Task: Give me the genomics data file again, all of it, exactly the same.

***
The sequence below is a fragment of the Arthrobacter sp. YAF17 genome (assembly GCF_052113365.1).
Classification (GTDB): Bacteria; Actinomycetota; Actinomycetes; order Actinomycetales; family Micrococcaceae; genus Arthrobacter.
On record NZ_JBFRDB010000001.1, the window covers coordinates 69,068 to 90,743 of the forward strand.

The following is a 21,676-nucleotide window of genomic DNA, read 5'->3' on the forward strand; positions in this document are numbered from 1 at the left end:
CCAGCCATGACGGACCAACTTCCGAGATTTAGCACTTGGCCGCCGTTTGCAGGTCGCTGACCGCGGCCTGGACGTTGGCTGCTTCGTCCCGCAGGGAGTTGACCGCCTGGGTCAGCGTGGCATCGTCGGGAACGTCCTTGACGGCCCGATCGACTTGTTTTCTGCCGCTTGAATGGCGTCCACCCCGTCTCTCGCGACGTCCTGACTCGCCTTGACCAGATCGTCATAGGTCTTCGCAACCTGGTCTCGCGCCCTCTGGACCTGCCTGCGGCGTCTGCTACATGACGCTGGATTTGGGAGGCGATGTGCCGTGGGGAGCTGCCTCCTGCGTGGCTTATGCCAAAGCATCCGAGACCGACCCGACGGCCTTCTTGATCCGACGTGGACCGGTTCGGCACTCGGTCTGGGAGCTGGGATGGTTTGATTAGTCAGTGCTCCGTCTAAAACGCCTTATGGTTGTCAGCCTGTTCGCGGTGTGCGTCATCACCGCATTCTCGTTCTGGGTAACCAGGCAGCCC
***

The sequence below is a fragment of the Arthrobacter sp. YAF17 genome (assembly GCF_052113365.1).
Classification (GTDB): Bacteria; Actinomycetota; Actinomycetes; order Actinomycetales; family Micrococcaceae; genus Arthrobacter.
On record NZ_JBFRDB010000001.1, the window covers coordinates 69,068 to 90,743 of the forward strand.

The following is a 21,676-nucleotide window of genomic DNA, read 5'->3' on the forward strand; positions in this document are numbered from 1 at the left end:
CCAGCCATGACGGACCAACTTCCGAGATTTAGCACTTGGCCGCCGTTTGCAGGTCGCTGACCGCGGCCTGGACGTTGGCTGCTTCGTCCCGCAGGGAGTTGACCGCCTGGGTCAGCGTGGCATCGTCGGGAACGTCCTTGACGGCCCGATCGACTTGTTTTCTGCCGCTTGAATGGCGTCCACCCCGTCTCTCGCGACGTCCTGACTCGCCTTGACCAGATCGTCATAGGTCTTCGCAACCTGGTCTCGCGCCCTCTGGACCTGCCTGCGGCGTCTGCTACATGACGCTGGATTTGGGAGGCGATGTGCCGTGGGGAGCTGCCTCCTGCGTGGCTTATGCCAAAGCATCCGAGACCGACCCGACGGCCTTCTTGATCCGACGTGGACCGGTTCGGCACTCGGTCTGGGAGCTGGGATGGTTTGATTAGTCAGTGCTCCGTCTAAAACGCCTTATGGTTGTCAGCCTGTTCGCGGTGTGCGTCATCACCGCATTCTCGTTCTGGGTAACCAGGCAGCCC